Testimony of Matt A.V. Chaban
Policy Director, Center for an Urban Future
Before the New York City Council Committee on Economic Development
Oversight Hearing Regarding New York City's Sagging Air Cargo Industry
November 28, 2017
Good morning Chair Garodnick and members of the committee. Thank you for this opportunity to testify. My name is Matt Chaban, and I am policy director of the Center for an Urban Future. We’re an independent, nonpartisan think tank based in Manhattan. Our two-decade mission has been advancing policies to increase economic opportunity by growing the economy for all New Yorkers.
Most of us have probably just returned from Thanksgiving trips to visit family, and many likely passed through the region’s three airports. They were almost certainly crowded and congested, since even on a typical day, they are among the busiest in the world.
Those in the air cargo industry would do just about anything to have such problems, as I imagine we will hear from them today. The fact is, as the Center revealed in our Freight Forward report released this July, while passenger levels at JFK International have reached a record of 58.9 million in 2016, air cargo tonnage has fallen to historic lows.
This imperils not only a link to the global economy and an engine of the local one, but a vital source of strong middle-class jobs. The city must work to stop JFK's air cargo free fall.
In the past five years, cargo volumes are down 6.3 percent, to 1.26 million metric tons. Since 2004, when volume peaked at 1.7 million metric tons, air cargo is down more than a quarter. That 1.26 million may still sound like a lot, but whereas JFK was the leading air cargo destination in the world into the early 1990s, it now ranks seventh nationally and 22nd internationally. This despite companies like Amazon stoking record shipments of goods around the country and the globe, as we saw with the company’s blockbuster weekend sales.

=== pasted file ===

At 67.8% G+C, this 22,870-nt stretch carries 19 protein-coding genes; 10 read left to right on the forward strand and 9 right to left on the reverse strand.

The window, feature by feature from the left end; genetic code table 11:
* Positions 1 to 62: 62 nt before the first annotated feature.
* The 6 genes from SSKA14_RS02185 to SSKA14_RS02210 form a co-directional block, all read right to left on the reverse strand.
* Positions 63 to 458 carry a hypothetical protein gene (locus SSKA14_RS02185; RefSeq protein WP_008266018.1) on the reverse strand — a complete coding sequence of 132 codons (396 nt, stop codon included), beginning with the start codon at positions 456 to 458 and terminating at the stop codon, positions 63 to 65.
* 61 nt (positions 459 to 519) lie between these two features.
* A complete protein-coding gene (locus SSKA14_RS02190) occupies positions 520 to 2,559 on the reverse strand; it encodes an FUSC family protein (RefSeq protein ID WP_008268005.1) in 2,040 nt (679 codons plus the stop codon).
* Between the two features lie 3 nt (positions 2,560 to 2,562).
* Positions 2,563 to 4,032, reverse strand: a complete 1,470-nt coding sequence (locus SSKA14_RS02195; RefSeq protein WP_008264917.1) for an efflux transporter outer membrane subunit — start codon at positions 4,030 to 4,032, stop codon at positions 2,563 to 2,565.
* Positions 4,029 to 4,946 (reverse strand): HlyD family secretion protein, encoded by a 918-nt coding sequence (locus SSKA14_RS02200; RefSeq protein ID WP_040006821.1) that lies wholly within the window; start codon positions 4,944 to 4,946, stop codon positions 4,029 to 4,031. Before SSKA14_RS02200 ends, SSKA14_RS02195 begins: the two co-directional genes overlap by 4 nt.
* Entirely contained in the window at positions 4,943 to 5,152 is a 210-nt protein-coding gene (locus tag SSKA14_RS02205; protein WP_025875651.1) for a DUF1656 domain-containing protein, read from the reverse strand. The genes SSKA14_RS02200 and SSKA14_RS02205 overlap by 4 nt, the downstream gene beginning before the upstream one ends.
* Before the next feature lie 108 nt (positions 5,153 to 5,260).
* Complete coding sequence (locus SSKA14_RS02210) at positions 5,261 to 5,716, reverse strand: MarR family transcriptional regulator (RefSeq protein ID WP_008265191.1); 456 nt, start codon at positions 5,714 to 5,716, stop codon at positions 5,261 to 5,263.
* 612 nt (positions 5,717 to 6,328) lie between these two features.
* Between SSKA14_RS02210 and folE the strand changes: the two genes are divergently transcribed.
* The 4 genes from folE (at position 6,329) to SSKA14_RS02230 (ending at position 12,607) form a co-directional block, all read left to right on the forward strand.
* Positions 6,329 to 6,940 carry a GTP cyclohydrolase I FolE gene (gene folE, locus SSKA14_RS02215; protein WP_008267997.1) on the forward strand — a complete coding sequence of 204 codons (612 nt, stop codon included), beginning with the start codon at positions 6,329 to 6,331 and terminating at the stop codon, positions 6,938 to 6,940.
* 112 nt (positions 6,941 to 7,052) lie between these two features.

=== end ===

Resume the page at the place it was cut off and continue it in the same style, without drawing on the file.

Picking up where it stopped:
In fact, JFK runs counter to the national trend. Airports ranging from LAX to Miami to Chicago and even Newark are all up the past five years, with the national air cargo volume rising 6 percent; Chicago's rose a whopping 38 percent. Over the past two years Indianapolis is the only other of the top 15 airports not to see growing cargo volumes.
The decline in air cargo movements at JFK is a major problem for New York City’s economy, particularly at a time when so few good-paying, middle-class jobs are being created in the five boroughs.
Over the past couple of years, the Center for an Urban Future has focused significant attention on the need to create more middle class jobs in New York City. As we’ve detailed in our Middle Class Project—a research initiative funded by Fisher Brothers and Winston C. Fisher—while the city’s economy has been booming, adding around 700,000 jobs over the past decade, relatively few of those positions have been middle-income jobs that are accessible to a large segment of New Yorkers.
The air cargo sector should be a key part of city efforts to preserve and grow middle class jobs.
There is actually reason to believe that—with the right support—New York’s air cargo sector has significant potential for growth in the decades ahead. According to the most recent Aerospace Forecasts from the Federal Aviation Administration, air cargo movements in and out of U.S. airports are projected to increase at an average rate of 3.1 percent per year through 2037.